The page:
United Methodists Balance Budgets, Needs
Delegates to the United Methodist General Conference are wrestling with ministries to address global needs and the ability of local churches to fund those programs.
While the top fiscal agency of the United Methodist Church proposes a 2005-08 budget of $585 million, the financial administration legislative committee estimates the 10-million-member church could apportion a total of $612 million.
On May 7, the final day of the conference, delegates will establish the general church budget and decide how the amounts will be raised.
As of the May 6 morning session, delegates had added $43.8 million to the $585 million budget proposed by the General Council on Finance and Administration. All requests for additional funds will now be considered by the financial agency before final presentation to General Conference on May 7, the final day of the assembly.
During the afternoon and evening of May 6, the 40-member agency will balance financial requests with their belief in the ability of local church members to raise the proposed totals. Agency members will re-examine budget requests and consider whether the totals will all be included in apportioned totals or in an asking such as an Advance Special, a World Service Special Gift or even the creation of a new apportioned fund.
The final proposed Council on Finance and Administration budget will also be considered by the Financial Administration Committee. That body of General Conference members may propose amendments to that report.
The original $585 million recommendation was created from a process that took place over the last 2001-04 quadrennium.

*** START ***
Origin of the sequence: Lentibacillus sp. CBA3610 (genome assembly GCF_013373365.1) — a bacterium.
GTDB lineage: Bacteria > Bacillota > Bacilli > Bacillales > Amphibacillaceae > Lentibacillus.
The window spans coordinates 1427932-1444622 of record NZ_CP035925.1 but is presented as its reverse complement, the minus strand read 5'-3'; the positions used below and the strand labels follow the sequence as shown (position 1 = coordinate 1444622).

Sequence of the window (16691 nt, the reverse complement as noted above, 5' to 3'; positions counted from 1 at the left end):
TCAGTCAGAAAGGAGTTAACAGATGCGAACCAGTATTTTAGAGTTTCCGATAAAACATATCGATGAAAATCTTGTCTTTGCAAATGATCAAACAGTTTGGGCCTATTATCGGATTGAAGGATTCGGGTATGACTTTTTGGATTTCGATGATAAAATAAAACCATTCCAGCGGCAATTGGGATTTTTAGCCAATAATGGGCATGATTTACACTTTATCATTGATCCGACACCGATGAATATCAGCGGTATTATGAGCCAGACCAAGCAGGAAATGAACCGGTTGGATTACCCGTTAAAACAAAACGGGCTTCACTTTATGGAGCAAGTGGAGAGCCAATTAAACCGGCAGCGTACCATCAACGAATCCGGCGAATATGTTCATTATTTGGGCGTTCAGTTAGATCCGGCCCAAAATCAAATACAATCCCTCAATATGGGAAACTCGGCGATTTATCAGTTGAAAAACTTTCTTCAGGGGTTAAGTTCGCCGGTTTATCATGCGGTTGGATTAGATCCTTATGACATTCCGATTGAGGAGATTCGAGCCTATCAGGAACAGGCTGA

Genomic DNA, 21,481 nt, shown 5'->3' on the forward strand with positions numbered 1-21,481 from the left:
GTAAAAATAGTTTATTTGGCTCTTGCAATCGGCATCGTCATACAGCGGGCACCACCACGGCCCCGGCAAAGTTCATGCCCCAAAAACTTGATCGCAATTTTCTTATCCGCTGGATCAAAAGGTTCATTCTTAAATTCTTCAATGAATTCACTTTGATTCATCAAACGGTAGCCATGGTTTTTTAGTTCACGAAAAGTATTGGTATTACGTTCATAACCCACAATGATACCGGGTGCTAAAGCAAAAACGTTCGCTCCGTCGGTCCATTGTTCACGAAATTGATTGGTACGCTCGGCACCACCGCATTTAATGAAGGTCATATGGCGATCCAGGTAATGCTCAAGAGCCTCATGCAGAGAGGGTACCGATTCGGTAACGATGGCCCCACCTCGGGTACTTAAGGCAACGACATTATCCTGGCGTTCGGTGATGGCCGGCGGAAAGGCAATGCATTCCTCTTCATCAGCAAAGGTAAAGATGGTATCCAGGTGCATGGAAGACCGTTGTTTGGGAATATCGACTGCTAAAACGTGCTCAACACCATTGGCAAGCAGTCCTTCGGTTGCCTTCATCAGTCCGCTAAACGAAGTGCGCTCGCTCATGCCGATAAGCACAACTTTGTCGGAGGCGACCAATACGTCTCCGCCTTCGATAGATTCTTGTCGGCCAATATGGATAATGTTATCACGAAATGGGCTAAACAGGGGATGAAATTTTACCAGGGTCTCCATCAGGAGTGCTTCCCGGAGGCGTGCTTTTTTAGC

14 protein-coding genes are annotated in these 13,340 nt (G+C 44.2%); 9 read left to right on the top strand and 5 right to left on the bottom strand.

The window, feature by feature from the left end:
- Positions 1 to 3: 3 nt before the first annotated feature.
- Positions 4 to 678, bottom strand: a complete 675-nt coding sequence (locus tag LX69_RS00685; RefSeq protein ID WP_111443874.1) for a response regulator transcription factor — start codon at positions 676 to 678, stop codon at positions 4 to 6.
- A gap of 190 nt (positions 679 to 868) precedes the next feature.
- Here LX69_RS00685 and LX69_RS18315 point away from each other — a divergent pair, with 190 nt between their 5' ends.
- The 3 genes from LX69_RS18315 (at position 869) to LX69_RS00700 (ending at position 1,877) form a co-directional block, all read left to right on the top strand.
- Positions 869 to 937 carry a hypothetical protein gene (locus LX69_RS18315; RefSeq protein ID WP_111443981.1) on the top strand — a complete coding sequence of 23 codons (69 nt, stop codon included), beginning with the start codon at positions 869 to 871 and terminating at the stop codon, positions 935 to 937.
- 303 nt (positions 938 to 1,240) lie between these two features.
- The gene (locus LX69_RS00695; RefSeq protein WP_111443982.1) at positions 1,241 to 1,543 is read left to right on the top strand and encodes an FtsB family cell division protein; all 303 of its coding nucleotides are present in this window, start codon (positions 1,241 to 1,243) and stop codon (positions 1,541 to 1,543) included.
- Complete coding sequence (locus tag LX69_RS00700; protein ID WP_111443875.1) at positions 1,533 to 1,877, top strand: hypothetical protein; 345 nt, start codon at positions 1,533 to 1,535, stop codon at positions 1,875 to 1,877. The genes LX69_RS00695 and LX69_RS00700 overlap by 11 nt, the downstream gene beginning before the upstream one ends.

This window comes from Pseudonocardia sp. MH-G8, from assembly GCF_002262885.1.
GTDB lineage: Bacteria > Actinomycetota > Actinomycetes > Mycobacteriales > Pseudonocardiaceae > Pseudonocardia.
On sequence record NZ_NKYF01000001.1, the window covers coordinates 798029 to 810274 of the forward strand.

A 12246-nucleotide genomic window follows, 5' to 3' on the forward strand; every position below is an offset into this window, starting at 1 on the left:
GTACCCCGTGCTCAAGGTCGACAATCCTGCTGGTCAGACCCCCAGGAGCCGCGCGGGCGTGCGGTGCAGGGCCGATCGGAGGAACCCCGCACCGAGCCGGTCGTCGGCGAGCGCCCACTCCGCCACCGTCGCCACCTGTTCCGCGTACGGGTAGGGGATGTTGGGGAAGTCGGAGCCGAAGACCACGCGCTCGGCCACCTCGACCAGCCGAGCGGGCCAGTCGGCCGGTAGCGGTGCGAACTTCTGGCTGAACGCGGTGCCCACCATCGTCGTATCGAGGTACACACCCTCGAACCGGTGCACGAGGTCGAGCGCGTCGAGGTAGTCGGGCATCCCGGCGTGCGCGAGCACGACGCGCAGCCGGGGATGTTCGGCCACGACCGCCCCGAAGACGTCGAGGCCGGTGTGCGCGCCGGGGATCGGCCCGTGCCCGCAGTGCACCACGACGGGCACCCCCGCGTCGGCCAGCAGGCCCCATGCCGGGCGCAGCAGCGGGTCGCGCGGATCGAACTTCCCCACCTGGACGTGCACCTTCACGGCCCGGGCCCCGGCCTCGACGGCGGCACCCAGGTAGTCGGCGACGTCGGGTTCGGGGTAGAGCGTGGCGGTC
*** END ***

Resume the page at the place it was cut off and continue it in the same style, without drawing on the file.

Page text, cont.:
The Council on Finance and Administration received requests from all general boards and agencies, and considered other needs funded by the seven general apportioned funds for ministries around the world.
In fall 2002, representatives from every annual conference and general agency told the council of mounting pressure regarding pension accounts and health insurance. They also expressed concern about the state of the economy. This, combined with the statistics that there are 216 fewer churches in 2004 than 2000, led the group to assume an attitude of fiscal conservatism. The recommendation represents less than a 5 percent increase each year.
“You have an awesome responsibility,” Sandra Lackore, the council’s top staff executive, told the conference. “You must decide the core missional and financial priorities — in a word, the values of our denomination for the next four years, and many years beyond.”
*Sueanne Whorl is a correspondent for United Methodist News Service.
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